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AHDB funded review uncovers cover crops

Growers can access the scientific theory behind cover crops, thanks to the results of a comprehensive review funded by AHDB Cereals & Oilseeds.



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AHDB review uncovers cover crops #clubhectare #arable #covercrops

The nine-month review, by ADAS and NIAB TAG, provides the most comprehensive analysis of cover crops to date and acts as a practical reference source to aid with cover crop species selection and management, according to AHDB.

 

Ensuring cover crops are established early – with clear objectives in mind – and considering benefits over an appropriate time frame are among the review’s key recommendations.


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Review conclusions

1. Nitrogen fixation and release

 

  • Different legume species vary in their ability to fix N, ranging from 15 - 325 kg N/ha/yr
  • N fixation is positively correlated with the total biomass of the cover crop
  • N fixation between late summer and winter was generally between 30 and 100 kg N/ha/yr, but could be as much as 150 kg N/ha/yr
  • The most active reported soil temperature range for N fixation is between 7 degC and 20 degC, but the effects of temperature on N fixation varies between species and varieties
  • Mixtures of legumes and non-legumes can encourage greater N fixation and lower N leaching risk compared to a straight legume cover crop
  • Uptake of N by cover crops sown in late summer/autumn ranges from 30 to 120 kg N/ha/yr before spring
  • Depending on the species and cover crop biomass, destruction method and timing, 10 – 100 kg N/ha/yr can be expected to be released in the first year of cash cropping following the cover crop. However, in some cases there is a potential negative effect where cover crops such as rye deplete soil N
Weed suppression

2. Weed suppression

 

  • Cover crops suppress weeds by physical competition for which early emergence, high seedling vigour, rapid growth and early canopy closure increase competitiveness. However it is often difficult to separate physical competition from allelopathic effects in which chemicals released from cover crops suppress weed growth
  • A number of cover crops have been reported to have in-field allelopathic effects which suppress weed growth

See also: Where do cover crops fit in the weed control strategy?

 

  • The release of allelochemicals from cover crop residues is affected by plant age, vigour and environmental factors and the effectiveness of allelochemicals on weed suppression can be affected by soil texture, organic matter, temperature, light and microbial breakdown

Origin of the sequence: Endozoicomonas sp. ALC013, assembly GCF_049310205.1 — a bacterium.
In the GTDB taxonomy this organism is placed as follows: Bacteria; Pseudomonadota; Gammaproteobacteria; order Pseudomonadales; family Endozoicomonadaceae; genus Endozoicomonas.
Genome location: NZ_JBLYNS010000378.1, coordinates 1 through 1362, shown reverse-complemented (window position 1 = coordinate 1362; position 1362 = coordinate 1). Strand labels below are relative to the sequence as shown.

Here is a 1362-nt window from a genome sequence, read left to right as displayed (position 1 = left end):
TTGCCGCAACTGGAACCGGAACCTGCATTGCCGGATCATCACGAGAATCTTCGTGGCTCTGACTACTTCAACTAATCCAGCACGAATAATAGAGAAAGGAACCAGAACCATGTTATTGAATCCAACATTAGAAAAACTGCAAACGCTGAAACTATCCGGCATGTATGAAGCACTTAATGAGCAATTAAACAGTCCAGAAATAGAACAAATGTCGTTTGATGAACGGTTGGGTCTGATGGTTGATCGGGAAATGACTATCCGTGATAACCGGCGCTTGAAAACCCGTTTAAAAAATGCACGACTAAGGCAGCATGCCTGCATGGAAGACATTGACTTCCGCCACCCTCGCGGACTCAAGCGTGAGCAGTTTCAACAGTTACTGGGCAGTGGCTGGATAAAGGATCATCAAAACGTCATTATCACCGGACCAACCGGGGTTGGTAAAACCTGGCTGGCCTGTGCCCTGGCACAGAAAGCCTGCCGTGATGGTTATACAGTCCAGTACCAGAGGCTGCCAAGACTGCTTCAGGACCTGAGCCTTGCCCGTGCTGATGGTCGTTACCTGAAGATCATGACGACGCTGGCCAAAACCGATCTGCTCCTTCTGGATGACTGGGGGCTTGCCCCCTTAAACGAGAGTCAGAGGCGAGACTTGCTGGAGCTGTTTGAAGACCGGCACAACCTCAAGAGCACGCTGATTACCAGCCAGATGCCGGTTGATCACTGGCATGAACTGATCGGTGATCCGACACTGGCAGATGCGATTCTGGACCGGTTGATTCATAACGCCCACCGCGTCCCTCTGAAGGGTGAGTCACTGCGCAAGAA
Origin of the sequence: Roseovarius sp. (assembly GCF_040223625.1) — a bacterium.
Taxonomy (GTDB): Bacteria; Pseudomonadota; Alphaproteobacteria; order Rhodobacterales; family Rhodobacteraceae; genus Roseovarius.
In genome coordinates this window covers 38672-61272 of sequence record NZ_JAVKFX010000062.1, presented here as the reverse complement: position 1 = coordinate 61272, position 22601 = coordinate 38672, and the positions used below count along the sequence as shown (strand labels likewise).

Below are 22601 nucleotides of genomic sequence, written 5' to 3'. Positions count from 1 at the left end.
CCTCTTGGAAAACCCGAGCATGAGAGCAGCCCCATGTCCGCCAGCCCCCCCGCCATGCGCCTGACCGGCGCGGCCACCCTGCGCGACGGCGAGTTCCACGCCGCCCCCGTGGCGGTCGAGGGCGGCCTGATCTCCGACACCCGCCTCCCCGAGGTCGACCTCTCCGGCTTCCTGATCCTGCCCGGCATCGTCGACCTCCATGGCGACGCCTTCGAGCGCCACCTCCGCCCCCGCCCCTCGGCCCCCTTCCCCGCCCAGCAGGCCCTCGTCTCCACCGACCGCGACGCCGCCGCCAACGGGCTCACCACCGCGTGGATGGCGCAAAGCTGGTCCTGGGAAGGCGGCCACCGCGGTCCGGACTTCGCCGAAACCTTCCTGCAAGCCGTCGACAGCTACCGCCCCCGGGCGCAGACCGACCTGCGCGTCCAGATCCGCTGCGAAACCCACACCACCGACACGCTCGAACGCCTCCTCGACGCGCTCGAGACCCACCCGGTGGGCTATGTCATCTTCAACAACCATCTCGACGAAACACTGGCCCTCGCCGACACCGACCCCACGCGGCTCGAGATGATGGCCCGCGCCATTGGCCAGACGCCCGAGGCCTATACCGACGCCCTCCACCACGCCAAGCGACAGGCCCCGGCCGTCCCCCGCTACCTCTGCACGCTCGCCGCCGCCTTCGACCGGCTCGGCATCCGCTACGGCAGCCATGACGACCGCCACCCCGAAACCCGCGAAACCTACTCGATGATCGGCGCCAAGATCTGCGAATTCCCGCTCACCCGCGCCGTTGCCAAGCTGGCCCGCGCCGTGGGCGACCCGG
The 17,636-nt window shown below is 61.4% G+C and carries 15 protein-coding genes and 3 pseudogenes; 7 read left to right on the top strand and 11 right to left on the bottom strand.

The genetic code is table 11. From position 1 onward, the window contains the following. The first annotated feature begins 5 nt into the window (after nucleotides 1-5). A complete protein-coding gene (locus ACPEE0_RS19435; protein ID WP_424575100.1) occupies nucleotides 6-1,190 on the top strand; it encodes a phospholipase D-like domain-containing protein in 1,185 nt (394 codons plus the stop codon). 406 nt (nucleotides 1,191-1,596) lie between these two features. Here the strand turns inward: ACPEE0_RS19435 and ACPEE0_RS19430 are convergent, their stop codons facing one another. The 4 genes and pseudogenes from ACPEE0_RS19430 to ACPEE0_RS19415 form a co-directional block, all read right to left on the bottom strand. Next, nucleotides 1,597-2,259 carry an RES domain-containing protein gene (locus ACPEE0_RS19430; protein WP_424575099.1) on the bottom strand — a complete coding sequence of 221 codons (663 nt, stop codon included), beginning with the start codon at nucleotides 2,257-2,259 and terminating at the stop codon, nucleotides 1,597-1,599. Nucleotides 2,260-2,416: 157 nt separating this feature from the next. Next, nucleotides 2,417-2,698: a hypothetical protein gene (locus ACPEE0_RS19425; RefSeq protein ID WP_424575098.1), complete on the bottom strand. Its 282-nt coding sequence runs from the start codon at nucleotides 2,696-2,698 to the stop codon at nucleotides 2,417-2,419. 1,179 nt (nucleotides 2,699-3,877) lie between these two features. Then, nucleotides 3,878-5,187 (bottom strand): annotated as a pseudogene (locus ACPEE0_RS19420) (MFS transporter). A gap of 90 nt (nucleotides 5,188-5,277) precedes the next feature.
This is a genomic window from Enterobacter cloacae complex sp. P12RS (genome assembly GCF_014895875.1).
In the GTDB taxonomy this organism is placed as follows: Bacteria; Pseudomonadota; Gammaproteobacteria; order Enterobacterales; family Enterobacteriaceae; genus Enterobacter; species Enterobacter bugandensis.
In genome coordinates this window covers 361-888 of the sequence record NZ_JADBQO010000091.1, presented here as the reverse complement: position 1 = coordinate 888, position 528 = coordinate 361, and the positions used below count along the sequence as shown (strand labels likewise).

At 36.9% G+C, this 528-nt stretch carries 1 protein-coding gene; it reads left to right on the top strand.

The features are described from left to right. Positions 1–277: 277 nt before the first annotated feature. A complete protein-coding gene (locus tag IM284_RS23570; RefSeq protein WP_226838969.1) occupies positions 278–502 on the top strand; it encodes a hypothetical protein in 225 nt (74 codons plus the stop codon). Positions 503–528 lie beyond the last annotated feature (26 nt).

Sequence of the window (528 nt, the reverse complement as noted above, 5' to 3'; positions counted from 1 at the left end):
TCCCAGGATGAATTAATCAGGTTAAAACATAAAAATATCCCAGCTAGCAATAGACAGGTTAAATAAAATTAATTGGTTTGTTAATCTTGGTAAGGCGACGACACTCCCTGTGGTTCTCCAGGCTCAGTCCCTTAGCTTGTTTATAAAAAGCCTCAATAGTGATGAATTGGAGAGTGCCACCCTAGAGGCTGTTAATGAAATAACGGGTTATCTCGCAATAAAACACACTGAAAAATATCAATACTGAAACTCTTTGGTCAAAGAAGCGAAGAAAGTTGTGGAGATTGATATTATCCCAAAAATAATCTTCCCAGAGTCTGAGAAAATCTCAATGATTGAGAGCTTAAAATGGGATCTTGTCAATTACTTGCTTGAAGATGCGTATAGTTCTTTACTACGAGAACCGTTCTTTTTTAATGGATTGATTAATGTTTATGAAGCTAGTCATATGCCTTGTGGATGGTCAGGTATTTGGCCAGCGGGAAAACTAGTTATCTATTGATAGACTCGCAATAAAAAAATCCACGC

3. Soil organic matter

 

  • The effect on cover crops on the total soil organic matter (SOM) content of a soil is variable and difficult to detect because effects take several years to accrue. Some studies have 73 reported increases in SOM or soil organic carbon (SOC) ranging from 0.3 per cent to 42 per cent relative to treatments without a cover crop, while other studies have reported no change in SOM or SOC
  • No study reported a decline in SOM

4. Environmental gain

 

  • The roots of cover crops create biopores in the soil, and can break up compacted soil layers, which can improve subsequent crop root growth
  • If sufficient canopy cover is achieved (30 per cent or more) over winter cover crops have been shown to decrease soil erosion and run off. This was one of the most consistent benefits from cover crops

 

Yield and gross margins

5. Yield and gross margins

 

  • Mean yield response of 0.36 t/ha from autumn cover crop use ahead of spring barley (five years of data). This gave an economic benefit of £43/ha in spring barley at N doses typical to farm standard (excluding cost of cover crop seed and establishment)
  • Typical margin responses of £50 – 75/ha have been recorded in winter wheat within the NFS study lead by NIAB (excluding cost of cover crop seed and establishment) from the use of legume and brassica cover crops
  • The most important agronomic factor for achieving benefits for cover crops is to establish early (late summer/early autumn)

Source

  • All content adapted from AHDB Cereals and Oilseeds Research Review No. 90
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